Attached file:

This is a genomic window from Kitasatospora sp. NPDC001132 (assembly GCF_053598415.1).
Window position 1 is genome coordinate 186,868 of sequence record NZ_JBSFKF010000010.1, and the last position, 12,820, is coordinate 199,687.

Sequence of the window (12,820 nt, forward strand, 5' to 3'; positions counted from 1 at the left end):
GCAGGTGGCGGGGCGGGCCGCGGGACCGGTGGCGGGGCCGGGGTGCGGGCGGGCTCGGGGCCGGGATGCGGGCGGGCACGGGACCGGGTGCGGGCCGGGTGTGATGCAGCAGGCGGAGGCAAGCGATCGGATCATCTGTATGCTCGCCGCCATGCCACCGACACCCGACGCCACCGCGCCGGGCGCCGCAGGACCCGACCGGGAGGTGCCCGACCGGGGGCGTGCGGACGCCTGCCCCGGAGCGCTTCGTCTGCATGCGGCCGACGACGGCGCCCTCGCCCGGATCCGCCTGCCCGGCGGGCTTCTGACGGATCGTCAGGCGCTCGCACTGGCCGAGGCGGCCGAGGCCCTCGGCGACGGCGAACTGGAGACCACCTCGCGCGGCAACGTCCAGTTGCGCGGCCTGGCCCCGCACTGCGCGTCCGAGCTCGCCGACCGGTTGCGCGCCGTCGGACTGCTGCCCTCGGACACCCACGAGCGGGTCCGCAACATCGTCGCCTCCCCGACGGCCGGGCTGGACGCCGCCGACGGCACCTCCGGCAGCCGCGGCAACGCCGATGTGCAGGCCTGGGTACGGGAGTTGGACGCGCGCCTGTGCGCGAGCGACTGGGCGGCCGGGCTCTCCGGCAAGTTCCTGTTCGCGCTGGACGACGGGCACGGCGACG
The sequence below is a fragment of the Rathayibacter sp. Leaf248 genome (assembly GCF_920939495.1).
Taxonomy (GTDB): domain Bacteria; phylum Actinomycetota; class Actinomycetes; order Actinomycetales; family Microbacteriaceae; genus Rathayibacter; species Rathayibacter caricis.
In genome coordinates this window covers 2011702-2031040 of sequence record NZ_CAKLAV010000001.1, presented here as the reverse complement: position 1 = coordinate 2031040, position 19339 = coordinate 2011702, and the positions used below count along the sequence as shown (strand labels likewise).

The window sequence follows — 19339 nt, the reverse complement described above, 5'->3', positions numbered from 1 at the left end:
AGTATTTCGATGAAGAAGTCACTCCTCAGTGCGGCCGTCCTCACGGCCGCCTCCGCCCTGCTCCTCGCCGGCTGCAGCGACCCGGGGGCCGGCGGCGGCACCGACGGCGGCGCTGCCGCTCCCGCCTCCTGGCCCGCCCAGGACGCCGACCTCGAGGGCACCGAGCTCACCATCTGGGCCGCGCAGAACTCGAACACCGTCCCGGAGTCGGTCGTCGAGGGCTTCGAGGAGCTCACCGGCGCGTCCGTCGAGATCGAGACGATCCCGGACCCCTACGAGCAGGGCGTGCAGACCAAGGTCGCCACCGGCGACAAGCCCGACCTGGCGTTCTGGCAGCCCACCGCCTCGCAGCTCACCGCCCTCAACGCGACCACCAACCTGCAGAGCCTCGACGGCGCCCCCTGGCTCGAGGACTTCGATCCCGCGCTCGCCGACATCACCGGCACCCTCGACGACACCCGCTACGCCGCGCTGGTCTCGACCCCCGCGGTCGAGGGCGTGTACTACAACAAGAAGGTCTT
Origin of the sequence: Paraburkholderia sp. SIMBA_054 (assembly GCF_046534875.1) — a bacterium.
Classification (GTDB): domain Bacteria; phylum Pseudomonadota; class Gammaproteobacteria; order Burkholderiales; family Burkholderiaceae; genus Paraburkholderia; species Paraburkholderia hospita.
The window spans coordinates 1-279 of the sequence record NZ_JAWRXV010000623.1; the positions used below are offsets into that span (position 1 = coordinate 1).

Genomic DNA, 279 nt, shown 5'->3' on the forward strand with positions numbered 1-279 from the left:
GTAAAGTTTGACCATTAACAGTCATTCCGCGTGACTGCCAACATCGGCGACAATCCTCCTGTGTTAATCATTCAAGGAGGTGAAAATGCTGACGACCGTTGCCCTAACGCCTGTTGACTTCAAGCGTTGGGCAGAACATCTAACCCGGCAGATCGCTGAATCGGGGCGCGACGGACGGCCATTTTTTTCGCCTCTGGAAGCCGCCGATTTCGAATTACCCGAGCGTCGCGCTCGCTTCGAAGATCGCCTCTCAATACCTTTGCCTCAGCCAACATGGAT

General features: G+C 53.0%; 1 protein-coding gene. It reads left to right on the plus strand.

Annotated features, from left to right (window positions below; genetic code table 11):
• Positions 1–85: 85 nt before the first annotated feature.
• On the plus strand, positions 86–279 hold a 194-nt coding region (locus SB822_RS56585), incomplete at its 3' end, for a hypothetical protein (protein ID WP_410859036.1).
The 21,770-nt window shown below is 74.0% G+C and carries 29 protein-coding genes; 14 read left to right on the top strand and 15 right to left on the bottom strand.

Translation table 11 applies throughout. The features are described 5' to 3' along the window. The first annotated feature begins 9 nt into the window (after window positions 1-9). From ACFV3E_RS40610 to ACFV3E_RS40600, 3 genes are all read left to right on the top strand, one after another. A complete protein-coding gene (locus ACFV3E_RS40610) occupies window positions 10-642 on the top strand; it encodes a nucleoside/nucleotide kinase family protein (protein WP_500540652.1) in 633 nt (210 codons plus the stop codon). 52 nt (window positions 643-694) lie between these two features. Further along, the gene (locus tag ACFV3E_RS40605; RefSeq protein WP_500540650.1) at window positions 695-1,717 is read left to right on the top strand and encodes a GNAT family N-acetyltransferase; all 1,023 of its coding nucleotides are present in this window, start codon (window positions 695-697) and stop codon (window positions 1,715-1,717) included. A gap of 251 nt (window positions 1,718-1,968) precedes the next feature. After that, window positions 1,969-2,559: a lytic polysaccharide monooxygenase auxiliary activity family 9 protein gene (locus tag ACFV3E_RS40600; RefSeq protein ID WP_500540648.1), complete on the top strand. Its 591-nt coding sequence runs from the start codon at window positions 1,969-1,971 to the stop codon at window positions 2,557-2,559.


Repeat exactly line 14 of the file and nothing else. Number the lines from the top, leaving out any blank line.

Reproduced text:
GTAAAGTTTGACCATTAACAGTCATTCCGCGTGACTGCCAACATCGGCGACAATCCTCCTGTGTTAATCATTCAAGGAGGTGAAAATGCTGACGACCGTTGCCCTAACGCCTGTTGACTTCAAGCGTTGGGCAGAACATCTAACCCGGCAGATCGCTGAATCGGGGCGCGACGGACGGCCATTTTTTTCGCCTCTGGAAGCCGCCGATTTCGAATTACCCGAGCGTCGCGCTCGCTTCGAAGATCGCCTCTCAATACCTTTGCCTCAGCCAACATGGAT